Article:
The other issue of generalities is that they lead to great misunderstandings and generate a need for clarification. If you send a memo to all staff that says “your work is incomplete, please complete ASAP.” You are generalizing because perhaps you are unable to specifically confront those who do not complete their work. The staff that has completed their work will wonder if they have forgotten something, the staff that has not completed their work, will know that you are uncomfortable with confrontation and therefore will not be motivated by these generalities. So, in addition to the issue of incomplete work, everyone knows that work completion is negotiable. After all, if you won’t confront the non-performers, only the self-motivated will ever get the work done. Those staff members who motivate themselves will continue to do so. Those staff that cannot finish the work will eventually cause a loss in morality for others and will eventually have to go. There is no productive outcome here, it is one and the same, generalities do not provide clear communication.
Another way to love your belief system is to ignore two way communications completely. Why have a conversation with another person, when you can make it all up in your head rather than reaching out and talking with the other person? Your vague generalities go unnoticed and unchallenged, and isn’t that the best way to be right – about everything?


Our Effort Dictates the Level of Pain of Failure

I noticed in a new way that the more I tried (in other words: the more work and effort that I put into it) to reach a goal, the more upsetting it was to experience failure.
Recently, I experienced a heart problem. It’s very scary to have something going on with your body that you have no control over!
Additionally, because of popular culture I had come to believe that heart attacks are brought on by the person who suffers it. Heart attacks are suffered by those who eat poorly, by those who do not exercise, those who do not care for their own body. I thought that my heart troubles were my own failure.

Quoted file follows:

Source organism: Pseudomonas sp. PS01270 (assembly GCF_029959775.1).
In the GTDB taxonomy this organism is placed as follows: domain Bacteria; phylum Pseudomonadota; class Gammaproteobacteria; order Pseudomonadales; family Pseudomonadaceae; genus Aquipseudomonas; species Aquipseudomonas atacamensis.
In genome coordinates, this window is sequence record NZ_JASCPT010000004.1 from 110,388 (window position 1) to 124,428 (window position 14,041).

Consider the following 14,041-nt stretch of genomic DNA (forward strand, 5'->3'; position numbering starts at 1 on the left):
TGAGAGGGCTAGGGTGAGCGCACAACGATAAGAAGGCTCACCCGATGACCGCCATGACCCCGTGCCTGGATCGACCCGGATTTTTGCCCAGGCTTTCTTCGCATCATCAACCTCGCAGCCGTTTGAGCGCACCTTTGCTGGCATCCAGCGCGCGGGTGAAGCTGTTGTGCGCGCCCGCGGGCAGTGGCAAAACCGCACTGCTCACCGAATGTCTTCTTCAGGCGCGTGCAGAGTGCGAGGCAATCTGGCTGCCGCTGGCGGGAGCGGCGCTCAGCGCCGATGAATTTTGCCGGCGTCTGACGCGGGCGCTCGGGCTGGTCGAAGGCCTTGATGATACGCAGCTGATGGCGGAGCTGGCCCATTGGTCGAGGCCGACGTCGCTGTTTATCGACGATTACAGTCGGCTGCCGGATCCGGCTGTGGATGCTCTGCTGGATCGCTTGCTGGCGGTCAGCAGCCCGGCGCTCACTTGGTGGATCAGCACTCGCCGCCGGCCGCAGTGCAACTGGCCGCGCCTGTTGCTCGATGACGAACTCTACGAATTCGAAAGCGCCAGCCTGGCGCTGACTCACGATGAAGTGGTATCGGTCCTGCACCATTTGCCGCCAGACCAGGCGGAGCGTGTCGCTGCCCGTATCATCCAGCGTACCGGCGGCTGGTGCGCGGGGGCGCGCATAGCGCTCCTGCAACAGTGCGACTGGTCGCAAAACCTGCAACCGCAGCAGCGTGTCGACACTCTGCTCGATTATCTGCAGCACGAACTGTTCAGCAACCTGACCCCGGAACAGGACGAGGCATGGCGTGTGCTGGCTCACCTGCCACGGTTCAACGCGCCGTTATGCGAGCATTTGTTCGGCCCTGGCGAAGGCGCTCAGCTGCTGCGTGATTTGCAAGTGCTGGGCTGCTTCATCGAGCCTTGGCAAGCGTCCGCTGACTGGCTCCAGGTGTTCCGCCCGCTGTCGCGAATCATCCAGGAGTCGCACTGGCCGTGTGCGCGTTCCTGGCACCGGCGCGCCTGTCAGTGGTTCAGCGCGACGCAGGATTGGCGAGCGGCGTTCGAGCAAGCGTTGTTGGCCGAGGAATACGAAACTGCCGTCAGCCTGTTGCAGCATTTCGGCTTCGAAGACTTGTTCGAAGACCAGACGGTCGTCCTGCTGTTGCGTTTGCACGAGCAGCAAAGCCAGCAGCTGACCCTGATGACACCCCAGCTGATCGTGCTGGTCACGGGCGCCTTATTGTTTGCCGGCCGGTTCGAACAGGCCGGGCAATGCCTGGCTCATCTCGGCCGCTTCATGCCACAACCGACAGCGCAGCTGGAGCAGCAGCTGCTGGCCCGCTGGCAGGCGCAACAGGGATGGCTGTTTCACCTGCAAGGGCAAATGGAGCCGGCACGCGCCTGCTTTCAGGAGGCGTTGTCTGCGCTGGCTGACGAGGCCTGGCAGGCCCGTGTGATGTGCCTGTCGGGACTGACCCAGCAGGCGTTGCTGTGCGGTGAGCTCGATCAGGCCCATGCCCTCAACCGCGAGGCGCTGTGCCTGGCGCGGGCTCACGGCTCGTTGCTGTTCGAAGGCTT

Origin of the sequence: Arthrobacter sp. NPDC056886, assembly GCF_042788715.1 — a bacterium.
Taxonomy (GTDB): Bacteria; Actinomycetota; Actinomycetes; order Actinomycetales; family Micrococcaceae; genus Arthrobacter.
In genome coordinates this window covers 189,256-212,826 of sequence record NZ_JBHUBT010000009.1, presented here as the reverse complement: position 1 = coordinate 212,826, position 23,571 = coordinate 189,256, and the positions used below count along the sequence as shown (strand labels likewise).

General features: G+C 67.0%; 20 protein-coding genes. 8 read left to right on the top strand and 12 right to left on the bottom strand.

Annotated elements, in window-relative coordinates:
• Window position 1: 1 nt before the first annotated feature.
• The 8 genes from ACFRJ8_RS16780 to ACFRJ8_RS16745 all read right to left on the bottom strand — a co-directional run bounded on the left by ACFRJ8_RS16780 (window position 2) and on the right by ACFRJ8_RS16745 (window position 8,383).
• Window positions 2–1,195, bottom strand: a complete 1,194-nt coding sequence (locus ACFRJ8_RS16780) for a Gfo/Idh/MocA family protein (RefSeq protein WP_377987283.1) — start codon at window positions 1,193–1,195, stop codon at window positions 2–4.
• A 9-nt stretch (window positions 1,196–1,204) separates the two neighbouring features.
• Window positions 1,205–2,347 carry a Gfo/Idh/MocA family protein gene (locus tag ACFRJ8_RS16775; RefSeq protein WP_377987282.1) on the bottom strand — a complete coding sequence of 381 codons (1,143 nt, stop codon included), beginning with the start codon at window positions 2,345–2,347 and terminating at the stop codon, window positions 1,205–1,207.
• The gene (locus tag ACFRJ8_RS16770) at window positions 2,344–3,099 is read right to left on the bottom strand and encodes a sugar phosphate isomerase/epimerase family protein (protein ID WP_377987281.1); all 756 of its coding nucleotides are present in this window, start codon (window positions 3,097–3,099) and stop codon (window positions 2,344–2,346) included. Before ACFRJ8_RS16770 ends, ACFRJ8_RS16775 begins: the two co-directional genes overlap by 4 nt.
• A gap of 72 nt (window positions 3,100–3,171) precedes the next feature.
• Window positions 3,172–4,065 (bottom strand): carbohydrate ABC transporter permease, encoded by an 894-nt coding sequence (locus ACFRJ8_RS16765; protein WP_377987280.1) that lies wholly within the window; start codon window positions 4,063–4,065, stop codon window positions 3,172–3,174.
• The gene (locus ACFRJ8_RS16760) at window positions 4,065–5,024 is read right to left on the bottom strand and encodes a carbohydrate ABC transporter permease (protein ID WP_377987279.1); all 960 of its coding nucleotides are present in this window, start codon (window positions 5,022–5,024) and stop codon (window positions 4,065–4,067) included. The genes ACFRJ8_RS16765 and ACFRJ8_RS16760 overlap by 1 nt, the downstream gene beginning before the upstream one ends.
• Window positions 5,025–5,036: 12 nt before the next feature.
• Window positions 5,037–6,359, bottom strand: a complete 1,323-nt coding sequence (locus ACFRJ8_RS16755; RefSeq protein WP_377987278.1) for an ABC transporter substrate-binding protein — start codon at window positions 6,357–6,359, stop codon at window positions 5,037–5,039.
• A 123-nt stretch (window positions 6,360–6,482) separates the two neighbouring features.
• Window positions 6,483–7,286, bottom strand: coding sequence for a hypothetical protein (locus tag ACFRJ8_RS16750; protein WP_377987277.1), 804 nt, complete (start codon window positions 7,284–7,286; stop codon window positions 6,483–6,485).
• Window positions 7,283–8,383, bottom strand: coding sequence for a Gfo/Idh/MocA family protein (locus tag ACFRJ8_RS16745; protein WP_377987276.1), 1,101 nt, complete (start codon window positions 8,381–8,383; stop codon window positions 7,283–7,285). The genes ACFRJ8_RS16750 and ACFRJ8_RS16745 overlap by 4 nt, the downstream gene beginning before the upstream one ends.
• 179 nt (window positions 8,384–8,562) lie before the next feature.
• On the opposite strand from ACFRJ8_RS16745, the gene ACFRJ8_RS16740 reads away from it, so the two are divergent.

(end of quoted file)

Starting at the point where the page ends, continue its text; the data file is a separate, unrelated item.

As is obvious from my healthy living page, I have been working for years on my health. My diet has always been a good one. In my family, eating at a fast food restaurant is akin to talking to Satan. We never drank sodas and potato chips were never a staple. This healthy stuff has been a lifelong commitment. It’s not something new.
So I was doubly disappointed by my heart condition…I felt I did not “deserve” it. Then I found out that my heart condition had nothing to do with my diet, I didn’t need stents and my veins are mostly clear.
Here is my lesson – try as I might – I am a human being, my physical body lives in a physical world that I do not control, therefor I cannot predict my future, nor can I predict the outcome of my health efforts. It is possible that I work hard and receive no reward for my hard work. I can get a reward i.e. Health and lose my health in a different way, from other circumstances such as an accident. This is not an excuse to quit trying and working hard to be healthy – it just means that I cannot guarantee an outcome. For this lesson I am grateful.
My other lesson is this – bad things happen to each and every one of us. Blaming the recipient of disease and / or failure is not a good way to treat each other. Ignorance may not be an excuse for poor health behavior, but it is not up to me judge and blame others for their hardships.